There’s no hard science on where exactly colours start or end. There are only scientific assumptions about where colours begin or end. Technically, colours aren’t really part of hard science as they’re not measurable. For that reason, scientists talk about wavelengths.
Colours are in the eye of the beholder, partially, as many people may perceive colours differently. Measuring wavelengths of light allows scientists to avoid talking about colours too much.
The problem here is that if 470nm is cyan and 469nm is blue, it’s tough to tell where precisely cyan ends and blue starts. Some people might still perceive 475nm light as being “blue” instead of “cyan”, and that’s why talking about wavelengths is much more precise.
What Colour Is 490 nm Wavelength
The 490nm wavelength is cyan. 490nm is very close to the green colour zone, though - that green colour zone starts from around 500nm light.
What Is A Cyan Light For Face
As stated before, cyan light may have benefits for both skin problems such as acne and for wound healing. These issues are some of the main reasons why many people go to dermatologists nowadays or have skin treatments.
But, as it turns out, cyan light may counter that acne and improve wound healing if you have problems. So, hopefully, we’ll get more research on this topic in the future and see more cyan LED lights integrated into light therapy products.
Some trendy products, such as face masks or light therapy panels, emit cyan light today.
What Does Cyan Do
Limited evidence on animals shows cyan helps with recovering from a traumatic brain injury and may boost bone healing. Also, human studies show that cyan has skin health benefits, can improve wound healing, and may make you more motivated.
More high-quality studies are required to confirm these effects definitively, though.
What Is The Difference Between Cyan And Light Blue
Again, colours are partially in the eye of the beholder. For that reason, physics researchers talk about wavelengths of light and not necessarily colours. The problem with colours is that one person might perceive 480nm light as cyan while another thinks it is light blue.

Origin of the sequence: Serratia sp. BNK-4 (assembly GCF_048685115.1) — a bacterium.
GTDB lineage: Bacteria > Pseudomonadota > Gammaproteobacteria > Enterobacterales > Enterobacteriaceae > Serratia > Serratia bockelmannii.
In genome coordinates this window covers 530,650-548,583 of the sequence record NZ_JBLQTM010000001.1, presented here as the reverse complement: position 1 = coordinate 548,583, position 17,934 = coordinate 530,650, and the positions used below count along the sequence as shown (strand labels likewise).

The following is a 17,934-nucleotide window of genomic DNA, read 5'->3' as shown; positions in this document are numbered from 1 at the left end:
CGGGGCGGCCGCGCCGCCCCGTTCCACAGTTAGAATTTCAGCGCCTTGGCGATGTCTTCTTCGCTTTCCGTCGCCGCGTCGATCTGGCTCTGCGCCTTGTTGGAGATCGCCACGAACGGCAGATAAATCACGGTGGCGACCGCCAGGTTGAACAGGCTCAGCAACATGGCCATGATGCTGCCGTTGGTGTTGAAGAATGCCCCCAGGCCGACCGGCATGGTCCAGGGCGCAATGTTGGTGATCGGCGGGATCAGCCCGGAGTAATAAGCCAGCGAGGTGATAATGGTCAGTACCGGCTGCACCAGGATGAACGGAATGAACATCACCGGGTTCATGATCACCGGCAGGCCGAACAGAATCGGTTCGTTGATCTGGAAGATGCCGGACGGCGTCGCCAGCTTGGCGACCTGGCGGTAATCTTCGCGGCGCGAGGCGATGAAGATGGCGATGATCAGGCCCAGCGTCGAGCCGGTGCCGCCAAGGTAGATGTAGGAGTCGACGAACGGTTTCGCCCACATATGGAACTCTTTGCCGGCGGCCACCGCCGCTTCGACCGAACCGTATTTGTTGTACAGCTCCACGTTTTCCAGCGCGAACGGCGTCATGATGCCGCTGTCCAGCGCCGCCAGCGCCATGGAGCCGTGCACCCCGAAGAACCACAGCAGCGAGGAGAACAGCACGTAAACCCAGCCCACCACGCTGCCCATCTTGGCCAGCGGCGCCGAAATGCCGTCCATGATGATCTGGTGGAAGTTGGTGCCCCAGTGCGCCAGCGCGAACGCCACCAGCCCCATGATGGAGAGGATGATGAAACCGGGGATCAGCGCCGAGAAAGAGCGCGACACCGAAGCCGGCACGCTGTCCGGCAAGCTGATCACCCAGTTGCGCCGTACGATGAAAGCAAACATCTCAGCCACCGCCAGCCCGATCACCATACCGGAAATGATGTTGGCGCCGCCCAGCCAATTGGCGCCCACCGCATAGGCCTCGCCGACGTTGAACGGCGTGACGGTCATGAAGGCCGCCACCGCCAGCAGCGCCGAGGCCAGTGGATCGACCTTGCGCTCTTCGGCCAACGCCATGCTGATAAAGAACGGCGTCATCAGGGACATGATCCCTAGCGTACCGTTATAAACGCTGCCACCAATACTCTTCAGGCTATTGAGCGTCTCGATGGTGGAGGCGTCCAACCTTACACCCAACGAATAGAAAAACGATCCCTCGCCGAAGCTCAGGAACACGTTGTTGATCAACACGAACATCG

Cyan is technically a “blue-green” mix, according to most sources. And for that reason, cyan lays the closest to the green light spectrum that starts at 500nm. So, the colours seem similar.
If you’d want to be technical about it, you could say that light blue is closer to the 470nm range, and cyan is closer to the 500nm range. In that scenario, light blue hardly has any green influences, and cyan has more. But, in reality, the light spectrum is a spectrum, with no hard cutoff points.
What Does The Colour Do To Your Mood
Apparently, cyan light can raise dopamine levels in your brain, in the same way blue and red light do. So, you become more motivated. Dopamine is one of the most characteristically human brain signalling compounds because it’s so intertwined with abstract thinking, planning, long-term motivation, and goal-oriented behavior. Dopamine is not necessarily equal to well-being, but in a way, related to future well-being.
What Colour Is 483 nm Wavelength?
483nm, although rarely found in medical research (if at all), is cyan of colour. This 483nm is located very close to the 500nm start of the green wavelength and therefore already contains green influences.
What Color Is 430 nm Wavelength?
430nm light is very clearly blue and not cyan - that’s because the 430nm is very far removed from the start of the cyan wavelength as 470nm.
What Colour Is A 486 Wavelength?
The answer here is the same as with the 483nm above - this is clearly cyan.
What Is The Wavelength Of 490 nm?
Same here - see the previous answer. At 490nm, we’re almost located at the green part of the spectrum at 500nm.
What Colour Is Close To Cyan Blue?
Cyan is close to blue light, between 400nm and 470nm, and green light, between 500 and 600nm. People often distinguish between green and yellow and locate yellow in the latter part of the green spectrum.
What Colours Increase Mood?
Tons of different colours can improve mood. Ultraviolet light improves mood because when it hits the skin, it helps release natural painkillers called “endorphins”. Ultraviolet light can also increase dopamine through exposure in the eye. Next up, blue light, cyan light, red light, and infrared light can all increase mood, but all through different mechanisms.